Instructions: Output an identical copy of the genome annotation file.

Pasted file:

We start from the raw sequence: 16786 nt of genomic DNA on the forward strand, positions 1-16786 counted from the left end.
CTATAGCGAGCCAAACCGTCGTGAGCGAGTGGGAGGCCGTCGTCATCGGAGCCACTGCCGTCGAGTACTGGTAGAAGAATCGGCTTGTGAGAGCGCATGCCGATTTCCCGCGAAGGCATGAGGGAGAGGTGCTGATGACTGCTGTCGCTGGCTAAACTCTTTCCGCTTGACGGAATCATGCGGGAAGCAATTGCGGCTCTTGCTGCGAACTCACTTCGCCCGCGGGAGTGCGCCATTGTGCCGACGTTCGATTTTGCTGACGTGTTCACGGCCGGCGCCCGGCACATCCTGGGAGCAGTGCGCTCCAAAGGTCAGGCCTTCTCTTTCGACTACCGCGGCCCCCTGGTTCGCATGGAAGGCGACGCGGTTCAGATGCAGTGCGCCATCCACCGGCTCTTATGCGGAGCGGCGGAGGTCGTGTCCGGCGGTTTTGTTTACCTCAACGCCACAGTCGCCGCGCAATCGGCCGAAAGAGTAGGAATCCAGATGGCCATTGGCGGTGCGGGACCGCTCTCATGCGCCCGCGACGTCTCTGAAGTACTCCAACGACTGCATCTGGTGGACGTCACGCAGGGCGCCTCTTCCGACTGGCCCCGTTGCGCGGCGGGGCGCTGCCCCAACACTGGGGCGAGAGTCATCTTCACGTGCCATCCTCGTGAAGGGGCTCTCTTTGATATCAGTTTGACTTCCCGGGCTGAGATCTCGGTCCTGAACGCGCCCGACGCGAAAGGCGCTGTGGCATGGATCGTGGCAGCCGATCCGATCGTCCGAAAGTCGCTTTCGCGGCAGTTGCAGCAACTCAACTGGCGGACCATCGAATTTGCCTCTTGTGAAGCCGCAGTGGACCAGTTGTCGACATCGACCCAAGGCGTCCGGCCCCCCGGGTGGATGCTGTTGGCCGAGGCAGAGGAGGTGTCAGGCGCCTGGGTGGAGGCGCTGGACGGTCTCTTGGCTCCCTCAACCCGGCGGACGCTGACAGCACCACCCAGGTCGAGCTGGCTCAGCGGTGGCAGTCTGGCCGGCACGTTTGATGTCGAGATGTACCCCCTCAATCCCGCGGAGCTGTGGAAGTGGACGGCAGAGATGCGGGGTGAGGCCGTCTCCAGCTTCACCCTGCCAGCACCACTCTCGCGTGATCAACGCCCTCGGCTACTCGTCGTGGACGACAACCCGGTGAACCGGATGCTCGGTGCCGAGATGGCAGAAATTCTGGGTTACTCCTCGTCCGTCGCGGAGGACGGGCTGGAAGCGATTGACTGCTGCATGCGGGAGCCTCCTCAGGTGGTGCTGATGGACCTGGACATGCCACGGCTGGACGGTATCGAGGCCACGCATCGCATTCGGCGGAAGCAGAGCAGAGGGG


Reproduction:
We start from the raw sequence: 16786 nt of genomic DNA on the forward strand, positions 1-16786 counted from the left end.
CTATAGCGAGCCAAACCGTCGTGAGCGAGTGGGAGGCCGTCGTCATCGGAGCCACTGCCGTCGAGTACTGGTAGAAGAATCGGCTTGTGAGAGCGCATGCCGATTTCCCGCGAAGGCATGAGGGAGAGGTGCTGATGACTGCTGTCGCTGGCTAAACTCTTTCCGCTTGACGGAATCATGCGGGAAGCAATTGCGGCTCTTGCTGCGAACTCACTTCGCCCGCGGGAGTGCGCCATTGTGCCGACGTTCGATTTTGCTGACGTGTTCACGGCCGGCGCCCGGCACATCCTGGGAGCAGTGCGCTCCAAAGGTCAGGCCTTCTCTTTCGACTACCGCGGCCCCCTGGTTCGCATGGAAGGCGACGCGGTTCAGATGCAGTGCGCCATCCACCGGCTCTTATGCGGAGCGGCGGAGGTCGTGTCCGGCGGTTTTGTTTACCTCAACGCCACAGTCGCCGCGCAATCGGCCGAAAGAGTAGGAATCCAGATGGCCATTGGCGGTGCGGGACCGCTCTCATGCGCCCGCGACGTCTCTGAAGTACTCCAACGACTGCATCTGGTGGACGTCACGCAGGGCGCCTCTTCCGACTGGCCCCGTTGCGCGGCGGGGCGCTGCCCCAACACTGGGGCGAGAGTCATCTTCACGTGCCATCCTCGTGAAGGGGCTCTCTTTGATATCAGTTTGACTTCCCGGGCTGAGATCTCGGTCCTGAACGCGCCCGACGCGAAAGGCGCTGTGGCATGGATCGTGGCAGCCGATCCGATCGTCCGAAAGTCGCTTTCGCGGCAGTTGCAGCAACTCAACTGGCGGACCATCGAATTTGCCTCTTGTGAAGCCGCAGTGGACCAGTTGTCGACATCGACCCAAGGCGTCCGGCCCCCCGGGTGGATGCTGTTGGCCGAGGCAGAGGAGGTGTCAGGCGCCTGGGTGGAGGCGCTGGACGGTCTCTTGGCTCCCTCAACCCGGCGGACGCTGACAGCACCACCCAGGTCGAGCTGGCTCAGCGGTGGCAGTCTGGCCGGCACGTTTGATGTCGAGATGTACCCCCTCAATCCCGCGGAGCTGTGGAAGTGGACGGCAGAGATGCGGGGTGAGGCCGTCTCCAGCTTCACCCTGCCAGCACCACTCTCGCGTGATCAACGCCCTCGGCTACTCGTCGTGGACGACAACCCGGTGAACCGGATGCTCGGTGCCGAGATGGCAGAAATTCTGGGTTACTCCTCGTCCGTCGCGGAGGACGGGCTGGAAGCGATTGACTGCTGCATGCGGGAGCCTCCTCAGGTGGTGCTGATGGACCTGGACATGCCACGGCTGGACGGTATCGAGGCCACGCATCGCATTCGGCGGAAGCAGAGCAGAGGGG